I also enjoy aviation which is a very expensive hobby and I’m trying to decide how much or little I want to spend later in life on the hobby.  I assume I will want to do it more, and therefore I would need to increase our FI number.  The hedonic treadmill at its best — if only there were an article cautioning against this.

 

Investing

 

How is your nest egg invested? Approximately what percentage is allocated to stocks, bonds, real estate, and alternatives?

According to Personal Capital, our allocation is:

U.S. Stocks: 61%

International Stocks:18%

Bonds: 12%

REIT: 5%

Cash: 4% (Mainly for paying taxes/emergency fund). This tends to increase near the fourth and first quarters.

We only use low-cost index funds.

The total amount of liquid investment on the personal side is $1.92 million.  I don’t account for the $125,000 or so I keep in the account at the practice to pay the bills in the above allocation.

Our primary residence was purchased for about $700,000 and is probably worth about $1,000,000 now.  I really don’t include this in our net worth calculation.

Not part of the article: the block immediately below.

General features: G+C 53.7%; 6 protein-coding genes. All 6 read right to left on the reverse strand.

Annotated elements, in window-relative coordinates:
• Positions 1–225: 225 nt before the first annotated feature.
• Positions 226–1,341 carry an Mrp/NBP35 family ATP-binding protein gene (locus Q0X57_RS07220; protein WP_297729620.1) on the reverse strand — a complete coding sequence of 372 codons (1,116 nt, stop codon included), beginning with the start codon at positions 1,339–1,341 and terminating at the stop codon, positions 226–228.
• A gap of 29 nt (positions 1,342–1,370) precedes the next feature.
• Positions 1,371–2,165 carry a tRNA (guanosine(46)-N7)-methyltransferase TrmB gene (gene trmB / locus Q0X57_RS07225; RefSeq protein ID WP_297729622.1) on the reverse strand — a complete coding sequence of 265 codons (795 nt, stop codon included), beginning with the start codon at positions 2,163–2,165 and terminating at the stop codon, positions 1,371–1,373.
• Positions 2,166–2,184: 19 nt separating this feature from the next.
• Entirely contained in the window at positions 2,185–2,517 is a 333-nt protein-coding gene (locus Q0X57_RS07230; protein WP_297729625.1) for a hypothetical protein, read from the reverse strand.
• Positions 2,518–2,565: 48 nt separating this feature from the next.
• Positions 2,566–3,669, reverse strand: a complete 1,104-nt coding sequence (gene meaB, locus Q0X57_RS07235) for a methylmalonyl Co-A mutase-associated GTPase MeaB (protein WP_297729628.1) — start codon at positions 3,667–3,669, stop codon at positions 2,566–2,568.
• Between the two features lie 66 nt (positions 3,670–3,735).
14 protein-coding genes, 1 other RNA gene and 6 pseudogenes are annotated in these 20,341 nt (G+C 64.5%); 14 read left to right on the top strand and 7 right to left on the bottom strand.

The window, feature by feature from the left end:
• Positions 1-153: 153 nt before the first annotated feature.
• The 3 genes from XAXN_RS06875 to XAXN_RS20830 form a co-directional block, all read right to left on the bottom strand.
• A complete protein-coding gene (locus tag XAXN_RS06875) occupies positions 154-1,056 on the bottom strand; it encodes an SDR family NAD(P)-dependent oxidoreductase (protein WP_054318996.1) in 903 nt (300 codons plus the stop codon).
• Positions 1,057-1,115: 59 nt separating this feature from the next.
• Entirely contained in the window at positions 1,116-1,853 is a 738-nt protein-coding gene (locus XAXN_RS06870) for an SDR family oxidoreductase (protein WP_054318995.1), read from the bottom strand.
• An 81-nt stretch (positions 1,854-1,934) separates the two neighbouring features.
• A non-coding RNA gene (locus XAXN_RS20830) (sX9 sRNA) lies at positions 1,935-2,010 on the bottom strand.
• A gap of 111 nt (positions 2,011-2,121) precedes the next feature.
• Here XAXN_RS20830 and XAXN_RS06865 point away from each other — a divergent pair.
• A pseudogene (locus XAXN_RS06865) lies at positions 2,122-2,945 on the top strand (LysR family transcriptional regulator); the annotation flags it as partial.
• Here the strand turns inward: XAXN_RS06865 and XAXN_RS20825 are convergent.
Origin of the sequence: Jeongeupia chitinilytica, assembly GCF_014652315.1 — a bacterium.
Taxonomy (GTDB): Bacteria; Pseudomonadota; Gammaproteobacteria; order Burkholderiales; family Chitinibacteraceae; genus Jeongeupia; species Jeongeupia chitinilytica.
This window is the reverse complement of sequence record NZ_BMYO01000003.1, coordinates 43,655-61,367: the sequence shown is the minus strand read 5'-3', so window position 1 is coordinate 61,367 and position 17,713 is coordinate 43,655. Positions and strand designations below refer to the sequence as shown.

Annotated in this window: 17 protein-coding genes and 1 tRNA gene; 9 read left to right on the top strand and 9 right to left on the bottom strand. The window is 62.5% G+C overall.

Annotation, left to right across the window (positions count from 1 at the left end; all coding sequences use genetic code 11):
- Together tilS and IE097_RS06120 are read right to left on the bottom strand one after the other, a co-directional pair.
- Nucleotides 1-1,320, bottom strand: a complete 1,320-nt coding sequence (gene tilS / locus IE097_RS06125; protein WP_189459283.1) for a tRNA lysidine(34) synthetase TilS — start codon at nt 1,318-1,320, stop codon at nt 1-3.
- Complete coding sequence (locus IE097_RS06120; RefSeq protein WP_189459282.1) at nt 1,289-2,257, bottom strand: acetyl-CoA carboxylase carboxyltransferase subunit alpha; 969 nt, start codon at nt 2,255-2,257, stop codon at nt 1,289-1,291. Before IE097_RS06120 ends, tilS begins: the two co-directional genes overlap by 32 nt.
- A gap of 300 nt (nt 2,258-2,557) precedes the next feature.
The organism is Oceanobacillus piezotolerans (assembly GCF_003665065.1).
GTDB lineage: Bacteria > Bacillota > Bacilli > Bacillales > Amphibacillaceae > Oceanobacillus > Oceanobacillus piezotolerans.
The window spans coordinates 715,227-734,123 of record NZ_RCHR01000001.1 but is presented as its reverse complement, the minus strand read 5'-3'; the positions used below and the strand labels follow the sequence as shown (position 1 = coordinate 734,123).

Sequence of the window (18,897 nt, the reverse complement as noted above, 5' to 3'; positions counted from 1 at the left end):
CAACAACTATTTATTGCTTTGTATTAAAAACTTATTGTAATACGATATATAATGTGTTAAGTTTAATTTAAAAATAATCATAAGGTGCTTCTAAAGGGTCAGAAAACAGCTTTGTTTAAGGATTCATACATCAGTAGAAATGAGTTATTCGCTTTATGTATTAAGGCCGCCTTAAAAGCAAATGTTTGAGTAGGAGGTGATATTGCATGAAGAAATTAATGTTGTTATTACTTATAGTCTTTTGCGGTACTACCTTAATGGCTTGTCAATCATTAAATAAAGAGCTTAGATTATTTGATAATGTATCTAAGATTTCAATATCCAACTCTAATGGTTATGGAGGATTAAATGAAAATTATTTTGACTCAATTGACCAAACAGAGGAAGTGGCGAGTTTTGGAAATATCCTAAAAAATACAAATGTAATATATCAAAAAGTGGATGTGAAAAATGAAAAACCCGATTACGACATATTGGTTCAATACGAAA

Are your investments primarily in tax-deferred, Roth, or “taxable” post-tax accounts?

Roth:  16%

401(k)/403(b):  14%

HSA:  ~1%

Taxable:  63%

529s:  6%

We max out Backdoor Roths, 401(k), 403(b), and HSAs yearly.  The remainder goes into a taxable account.
 

Do you have investments in an HSA? How about 529 Plans?

Yes, we have a small amount in an HSA.  We max it out every year but haven’t been doing it long.  We pay for all medical expenses out of pocket and save receipts.

I sometimes wonder if this is worthwhile.  We save $2,000 a month into 529 Plans and front-loaded some of the savings.

 

What has been your best investment?

By the numbers, it’s our primary residence.  We purchased it prior to the pandemic and it’s now worth at least $300,000 more than the purchase price.  We still owe $450,000 on it and this is our only debt.  It is a 15-year fixed-rate mortgage at 2.25%.